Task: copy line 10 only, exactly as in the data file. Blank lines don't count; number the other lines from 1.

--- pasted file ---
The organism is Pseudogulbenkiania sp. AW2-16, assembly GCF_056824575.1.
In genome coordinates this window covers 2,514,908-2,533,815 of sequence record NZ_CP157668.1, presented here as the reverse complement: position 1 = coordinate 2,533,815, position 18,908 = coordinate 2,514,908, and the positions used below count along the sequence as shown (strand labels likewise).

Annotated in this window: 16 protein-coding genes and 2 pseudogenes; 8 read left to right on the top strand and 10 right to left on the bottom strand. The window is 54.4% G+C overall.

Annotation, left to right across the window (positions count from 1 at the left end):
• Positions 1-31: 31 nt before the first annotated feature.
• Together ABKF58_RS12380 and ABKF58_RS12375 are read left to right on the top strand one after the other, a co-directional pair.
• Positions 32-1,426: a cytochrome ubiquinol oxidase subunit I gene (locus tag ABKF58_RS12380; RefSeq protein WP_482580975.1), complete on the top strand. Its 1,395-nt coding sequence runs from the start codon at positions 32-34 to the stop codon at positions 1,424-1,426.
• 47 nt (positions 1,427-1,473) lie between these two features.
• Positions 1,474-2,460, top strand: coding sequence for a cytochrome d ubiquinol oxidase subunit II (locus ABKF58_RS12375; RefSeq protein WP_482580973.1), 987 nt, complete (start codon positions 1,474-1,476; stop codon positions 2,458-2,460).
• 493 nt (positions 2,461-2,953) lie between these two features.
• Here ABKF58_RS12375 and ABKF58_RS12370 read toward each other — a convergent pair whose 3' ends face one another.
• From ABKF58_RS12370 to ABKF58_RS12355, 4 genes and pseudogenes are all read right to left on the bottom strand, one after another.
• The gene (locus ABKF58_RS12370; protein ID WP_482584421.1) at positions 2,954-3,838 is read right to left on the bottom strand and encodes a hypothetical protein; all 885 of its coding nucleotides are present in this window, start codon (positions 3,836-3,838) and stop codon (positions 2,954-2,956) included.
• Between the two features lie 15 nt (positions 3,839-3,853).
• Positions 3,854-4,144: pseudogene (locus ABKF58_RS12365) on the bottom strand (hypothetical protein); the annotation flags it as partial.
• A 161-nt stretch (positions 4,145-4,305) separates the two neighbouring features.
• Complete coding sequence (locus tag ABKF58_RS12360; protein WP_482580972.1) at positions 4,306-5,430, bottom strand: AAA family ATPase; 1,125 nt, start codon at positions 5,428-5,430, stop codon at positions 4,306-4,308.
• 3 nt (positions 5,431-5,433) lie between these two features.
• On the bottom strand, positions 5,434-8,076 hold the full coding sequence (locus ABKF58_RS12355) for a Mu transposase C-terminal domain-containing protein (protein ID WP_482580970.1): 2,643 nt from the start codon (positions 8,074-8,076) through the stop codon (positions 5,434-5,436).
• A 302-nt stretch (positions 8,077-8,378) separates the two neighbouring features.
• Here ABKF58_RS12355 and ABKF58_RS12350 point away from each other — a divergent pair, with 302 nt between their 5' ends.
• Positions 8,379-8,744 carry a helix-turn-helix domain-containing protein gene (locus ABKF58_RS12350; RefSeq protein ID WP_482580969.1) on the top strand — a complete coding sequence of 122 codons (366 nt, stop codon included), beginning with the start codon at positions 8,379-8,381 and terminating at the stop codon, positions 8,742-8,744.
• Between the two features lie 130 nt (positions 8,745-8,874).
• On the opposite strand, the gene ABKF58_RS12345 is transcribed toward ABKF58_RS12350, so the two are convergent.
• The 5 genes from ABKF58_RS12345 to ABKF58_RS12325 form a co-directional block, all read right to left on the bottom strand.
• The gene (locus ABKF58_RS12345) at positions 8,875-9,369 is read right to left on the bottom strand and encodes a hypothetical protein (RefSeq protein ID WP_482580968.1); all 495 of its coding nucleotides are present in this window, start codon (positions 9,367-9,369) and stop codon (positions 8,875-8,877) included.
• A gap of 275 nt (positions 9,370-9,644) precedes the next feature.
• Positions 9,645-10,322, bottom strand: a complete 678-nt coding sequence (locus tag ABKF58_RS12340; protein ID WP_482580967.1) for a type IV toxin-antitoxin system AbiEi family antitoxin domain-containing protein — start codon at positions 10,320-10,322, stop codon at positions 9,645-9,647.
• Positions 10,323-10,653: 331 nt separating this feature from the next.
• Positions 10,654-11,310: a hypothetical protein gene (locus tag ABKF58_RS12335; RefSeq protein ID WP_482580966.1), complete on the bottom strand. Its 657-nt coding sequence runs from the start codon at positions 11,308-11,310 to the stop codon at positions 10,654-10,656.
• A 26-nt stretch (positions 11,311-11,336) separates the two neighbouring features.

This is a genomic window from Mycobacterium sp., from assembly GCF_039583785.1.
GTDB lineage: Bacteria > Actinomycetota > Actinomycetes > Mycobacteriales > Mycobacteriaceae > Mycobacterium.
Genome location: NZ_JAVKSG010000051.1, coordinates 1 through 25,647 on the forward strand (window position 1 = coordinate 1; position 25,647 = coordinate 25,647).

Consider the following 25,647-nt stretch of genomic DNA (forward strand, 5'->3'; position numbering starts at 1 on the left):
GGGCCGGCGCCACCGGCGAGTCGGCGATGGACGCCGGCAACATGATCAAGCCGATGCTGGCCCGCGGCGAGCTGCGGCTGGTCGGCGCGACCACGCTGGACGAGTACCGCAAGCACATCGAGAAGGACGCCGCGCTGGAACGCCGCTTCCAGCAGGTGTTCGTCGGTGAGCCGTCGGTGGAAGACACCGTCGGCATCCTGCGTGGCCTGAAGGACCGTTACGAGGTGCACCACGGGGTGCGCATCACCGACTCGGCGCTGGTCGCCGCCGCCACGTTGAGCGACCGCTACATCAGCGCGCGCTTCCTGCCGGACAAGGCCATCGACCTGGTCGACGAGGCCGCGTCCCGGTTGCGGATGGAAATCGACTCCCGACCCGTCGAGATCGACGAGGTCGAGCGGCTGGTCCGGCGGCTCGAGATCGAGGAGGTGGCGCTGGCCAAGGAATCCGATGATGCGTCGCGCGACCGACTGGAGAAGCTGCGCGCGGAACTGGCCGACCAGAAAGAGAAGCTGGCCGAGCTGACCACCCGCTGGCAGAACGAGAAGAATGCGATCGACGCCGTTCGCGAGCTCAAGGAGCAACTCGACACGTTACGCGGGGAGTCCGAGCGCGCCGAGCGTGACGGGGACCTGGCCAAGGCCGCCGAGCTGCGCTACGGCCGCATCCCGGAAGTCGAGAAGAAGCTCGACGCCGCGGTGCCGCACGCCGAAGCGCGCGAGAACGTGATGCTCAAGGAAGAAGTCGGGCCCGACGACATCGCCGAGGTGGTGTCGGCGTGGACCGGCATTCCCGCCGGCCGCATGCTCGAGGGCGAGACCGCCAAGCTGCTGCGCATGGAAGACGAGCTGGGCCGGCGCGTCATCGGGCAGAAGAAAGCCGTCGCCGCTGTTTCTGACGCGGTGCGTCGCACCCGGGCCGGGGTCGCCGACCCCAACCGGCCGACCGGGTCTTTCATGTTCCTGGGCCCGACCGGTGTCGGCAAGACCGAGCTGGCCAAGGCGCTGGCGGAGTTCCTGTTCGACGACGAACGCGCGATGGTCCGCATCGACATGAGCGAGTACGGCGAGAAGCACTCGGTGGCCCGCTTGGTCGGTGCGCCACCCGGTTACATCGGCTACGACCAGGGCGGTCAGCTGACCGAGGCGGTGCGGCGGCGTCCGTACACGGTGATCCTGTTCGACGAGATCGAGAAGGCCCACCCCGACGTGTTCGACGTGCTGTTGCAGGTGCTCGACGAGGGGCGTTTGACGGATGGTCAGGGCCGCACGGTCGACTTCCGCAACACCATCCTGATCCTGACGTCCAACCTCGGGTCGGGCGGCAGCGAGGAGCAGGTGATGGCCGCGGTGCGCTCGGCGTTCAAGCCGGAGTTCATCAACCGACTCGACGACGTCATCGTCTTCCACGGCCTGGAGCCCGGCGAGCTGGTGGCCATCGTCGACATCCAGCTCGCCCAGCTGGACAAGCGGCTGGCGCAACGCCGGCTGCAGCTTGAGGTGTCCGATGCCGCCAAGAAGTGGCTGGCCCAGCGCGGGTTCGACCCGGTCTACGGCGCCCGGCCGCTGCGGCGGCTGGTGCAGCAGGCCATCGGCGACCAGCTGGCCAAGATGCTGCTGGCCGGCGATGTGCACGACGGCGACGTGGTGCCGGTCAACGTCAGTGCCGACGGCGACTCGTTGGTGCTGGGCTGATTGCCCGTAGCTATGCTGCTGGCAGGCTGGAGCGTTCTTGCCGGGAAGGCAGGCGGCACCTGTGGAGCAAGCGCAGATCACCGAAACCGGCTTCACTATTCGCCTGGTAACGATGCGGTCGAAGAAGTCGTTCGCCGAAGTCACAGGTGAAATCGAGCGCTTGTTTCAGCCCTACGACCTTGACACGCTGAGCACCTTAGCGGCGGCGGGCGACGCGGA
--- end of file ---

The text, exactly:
• 493 nt (positions 2,461-2,953) lie between these two features.